determining that a first portion of the plurality of measurements of the electrical characteristic correspond to a single base call event at the nanopore sensor; determining a summary for the first portion of the plurality of measurements of the electrical characteristic, wherein determining the summary comprises: representing the first portion of the plurality of measurements of the electrical characteristic such that consecutive measurements of the electrical characteristic that are mapped to a threshold level are represented by a single magnitude value and either (i) a time duration or (ii) a count of the consecutive measurements of the electrical characteristic; and exporting the summary for the first portion of the plurality of measurements of the electrical characteristic.

2. A nanopore based sequencing chip, comprising:

an array of cells, wherein a cell comprises a nanopore sensor;a circuitry configured to:

make a plurality of measurements of an electrical characteristic associated with the nanopore sensor; process the plurality of measurements of the electrical characteristic associated with the nanopore sensor; andperform data reduction to the plurality of measurements of the electrical characteristic associated with the nanopore sensor, comprising:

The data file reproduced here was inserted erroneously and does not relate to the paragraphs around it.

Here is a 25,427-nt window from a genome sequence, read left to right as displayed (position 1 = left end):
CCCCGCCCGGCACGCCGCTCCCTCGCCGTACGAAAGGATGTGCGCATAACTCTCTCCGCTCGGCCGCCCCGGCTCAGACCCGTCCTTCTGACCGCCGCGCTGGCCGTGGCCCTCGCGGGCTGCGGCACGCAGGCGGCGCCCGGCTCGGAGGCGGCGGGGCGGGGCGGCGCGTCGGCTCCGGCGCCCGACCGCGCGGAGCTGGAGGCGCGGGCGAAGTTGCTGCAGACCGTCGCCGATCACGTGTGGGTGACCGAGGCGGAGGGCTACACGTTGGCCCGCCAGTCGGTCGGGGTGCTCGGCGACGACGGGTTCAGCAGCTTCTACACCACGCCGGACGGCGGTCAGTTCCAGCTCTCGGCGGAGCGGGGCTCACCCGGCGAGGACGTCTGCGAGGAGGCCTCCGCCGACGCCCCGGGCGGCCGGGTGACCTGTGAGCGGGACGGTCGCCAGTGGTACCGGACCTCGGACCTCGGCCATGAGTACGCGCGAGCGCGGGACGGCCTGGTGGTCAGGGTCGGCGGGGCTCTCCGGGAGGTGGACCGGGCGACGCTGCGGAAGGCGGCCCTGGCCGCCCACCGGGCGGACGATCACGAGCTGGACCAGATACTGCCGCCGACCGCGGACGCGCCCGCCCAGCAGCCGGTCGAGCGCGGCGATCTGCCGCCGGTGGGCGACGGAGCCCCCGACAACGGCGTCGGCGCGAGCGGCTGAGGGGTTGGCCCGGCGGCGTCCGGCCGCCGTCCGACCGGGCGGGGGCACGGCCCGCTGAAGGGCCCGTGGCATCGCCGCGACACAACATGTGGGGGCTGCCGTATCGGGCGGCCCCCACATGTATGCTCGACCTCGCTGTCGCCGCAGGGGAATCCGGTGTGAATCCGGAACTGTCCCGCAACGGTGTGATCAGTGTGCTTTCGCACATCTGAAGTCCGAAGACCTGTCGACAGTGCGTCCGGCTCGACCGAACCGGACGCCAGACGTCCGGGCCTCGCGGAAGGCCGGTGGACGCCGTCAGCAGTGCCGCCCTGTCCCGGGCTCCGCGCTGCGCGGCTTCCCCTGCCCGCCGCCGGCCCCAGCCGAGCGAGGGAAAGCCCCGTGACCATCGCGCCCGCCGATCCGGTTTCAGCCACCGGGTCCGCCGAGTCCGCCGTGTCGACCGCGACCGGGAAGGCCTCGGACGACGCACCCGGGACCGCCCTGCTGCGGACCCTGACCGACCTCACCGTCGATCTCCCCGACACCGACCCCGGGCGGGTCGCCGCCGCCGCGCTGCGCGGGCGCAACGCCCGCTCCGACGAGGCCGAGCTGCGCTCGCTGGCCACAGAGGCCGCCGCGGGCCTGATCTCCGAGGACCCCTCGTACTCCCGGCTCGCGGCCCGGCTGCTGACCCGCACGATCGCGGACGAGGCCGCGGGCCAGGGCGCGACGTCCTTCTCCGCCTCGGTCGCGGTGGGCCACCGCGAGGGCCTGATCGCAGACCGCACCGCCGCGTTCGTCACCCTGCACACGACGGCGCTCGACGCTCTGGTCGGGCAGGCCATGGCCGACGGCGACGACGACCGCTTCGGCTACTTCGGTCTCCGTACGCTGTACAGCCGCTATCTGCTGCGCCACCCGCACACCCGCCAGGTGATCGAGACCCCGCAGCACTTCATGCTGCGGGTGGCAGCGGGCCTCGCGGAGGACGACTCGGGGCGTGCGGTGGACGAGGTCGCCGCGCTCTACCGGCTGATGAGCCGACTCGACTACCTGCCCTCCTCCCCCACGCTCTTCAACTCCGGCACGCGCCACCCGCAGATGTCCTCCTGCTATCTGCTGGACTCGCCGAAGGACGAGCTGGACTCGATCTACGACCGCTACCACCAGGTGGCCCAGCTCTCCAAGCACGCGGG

determining that a first portion of the plurality of measurements of the electrical characteristic correspond to a single base call event at the nanopore sensor; determining a summary for the first portion of the plurality of measurements of the electrical characteristic, wherein determining the summary comprises: determining that a second portion of the plurality of measurements of the electrical characteristic preceding the first portion of the plurality of measurements of the electrical characteristic correspond to an open channel state event at the nanopore sensor, and wherein determining that the second portion of the plurality of measurements of the electrical characteristic correspond to an open channel state event at the nanopore sensor is based at least in part on the second portion of the plurality of measurements of the electrical characteristic having a magnitude above a threshold level; and exporting the summary for the first portion of the plurality of measurements of the electrical characteristic.